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A local tax levied by a parish to finance the relief or support of the poor.
- ‘This subsidy was larger the greater the share of the poor rate paid by non-labor-hiring taxpayers.’
- ‘Since the Elizabethan Poor Law of 1601 relief had been available for the poor within their parish, financed by the poor rate (a tax based on land and buildings), with ‘outdoor relief’ and the workhouse.’
- ‘Mair and Damania argue that Ricardo's treatment of taxes on houses should be incorporated with that of poor rates.’
- ‘This provided for the collection and disbursement of a poor rate in every parish, thus devolving responsibility to a local level, and, incidentally, helping to integrate the parish into secular government.’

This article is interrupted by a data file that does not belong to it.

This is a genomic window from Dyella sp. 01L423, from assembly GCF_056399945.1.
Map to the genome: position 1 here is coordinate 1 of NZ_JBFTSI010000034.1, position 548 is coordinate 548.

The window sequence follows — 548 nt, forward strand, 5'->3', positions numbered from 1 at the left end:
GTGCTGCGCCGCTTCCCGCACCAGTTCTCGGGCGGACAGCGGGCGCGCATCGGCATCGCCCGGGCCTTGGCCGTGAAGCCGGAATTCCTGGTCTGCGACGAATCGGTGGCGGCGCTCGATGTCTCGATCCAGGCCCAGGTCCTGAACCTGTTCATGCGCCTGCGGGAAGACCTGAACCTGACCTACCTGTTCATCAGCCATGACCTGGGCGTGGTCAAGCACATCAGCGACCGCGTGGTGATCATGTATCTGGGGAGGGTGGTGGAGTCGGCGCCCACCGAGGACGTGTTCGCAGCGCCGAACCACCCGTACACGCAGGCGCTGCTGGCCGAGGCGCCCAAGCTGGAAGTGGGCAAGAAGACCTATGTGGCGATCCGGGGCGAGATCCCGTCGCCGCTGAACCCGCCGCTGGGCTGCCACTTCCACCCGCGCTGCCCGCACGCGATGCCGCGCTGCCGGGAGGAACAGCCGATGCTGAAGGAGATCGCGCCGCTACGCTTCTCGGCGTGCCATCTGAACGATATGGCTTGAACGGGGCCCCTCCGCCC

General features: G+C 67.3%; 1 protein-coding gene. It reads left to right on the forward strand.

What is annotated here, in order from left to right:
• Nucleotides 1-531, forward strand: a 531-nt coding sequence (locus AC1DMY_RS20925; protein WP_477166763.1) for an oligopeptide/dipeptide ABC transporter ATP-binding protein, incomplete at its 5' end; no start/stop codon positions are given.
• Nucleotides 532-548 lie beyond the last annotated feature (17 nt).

- ‘In England, for example, the Elizabethan poor law (an accumulation of separate acts) envisaged a compulsory poor rate levied locally on those who could afford it, to help finance relief within that parish whenever required.’
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